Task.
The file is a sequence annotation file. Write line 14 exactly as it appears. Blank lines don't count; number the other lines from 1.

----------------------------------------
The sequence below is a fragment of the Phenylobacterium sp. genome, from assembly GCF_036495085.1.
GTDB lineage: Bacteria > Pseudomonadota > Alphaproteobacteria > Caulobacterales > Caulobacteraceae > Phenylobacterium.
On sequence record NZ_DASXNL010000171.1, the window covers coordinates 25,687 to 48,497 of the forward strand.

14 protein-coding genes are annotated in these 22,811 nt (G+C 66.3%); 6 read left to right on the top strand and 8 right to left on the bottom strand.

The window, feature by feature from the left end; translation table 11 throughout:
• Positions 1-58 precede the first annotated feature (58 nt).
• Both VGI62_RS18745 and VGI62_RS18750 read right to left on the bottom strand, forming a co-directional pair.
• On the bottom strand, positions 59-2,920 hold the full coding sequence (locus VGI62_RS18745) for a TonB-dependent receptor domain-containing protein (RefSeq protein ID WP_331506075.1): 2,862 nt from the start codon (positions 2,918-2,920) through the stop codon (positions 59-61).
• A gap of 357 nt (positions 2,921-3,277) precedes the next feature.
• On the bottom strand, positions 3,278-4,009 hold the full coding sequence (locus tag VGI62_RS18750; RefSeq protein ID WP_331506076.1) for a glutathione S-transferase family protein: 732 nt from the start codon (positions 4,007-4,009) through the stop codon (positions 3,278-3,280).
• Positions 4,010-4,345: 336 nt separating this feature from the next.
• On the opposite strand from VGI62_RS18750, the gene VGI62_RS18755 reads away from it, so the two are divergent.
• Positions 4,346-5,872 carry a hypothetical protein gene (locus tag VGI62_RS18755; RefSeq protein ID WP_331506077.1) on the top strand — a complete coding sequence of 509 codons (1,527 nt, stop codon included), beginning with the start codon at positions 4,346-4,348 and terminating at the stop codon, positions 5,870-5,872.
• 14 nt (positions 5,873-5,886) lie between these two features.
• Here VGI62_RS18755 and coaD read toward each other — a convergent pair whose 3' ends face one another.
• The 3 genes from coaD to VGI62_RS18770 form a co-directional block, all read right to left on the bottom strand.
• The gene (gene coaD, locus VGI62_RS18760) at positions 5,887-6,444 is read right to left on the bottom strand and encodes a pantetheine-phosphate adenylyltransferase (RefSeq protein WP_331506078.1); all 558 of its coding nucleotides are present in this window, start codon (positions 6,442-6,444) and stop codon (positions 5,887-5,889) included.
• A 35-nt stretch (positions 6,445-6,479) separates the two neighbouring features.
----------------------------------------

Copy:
• 14 nt (positions 5,873-5,886) lie between these two features.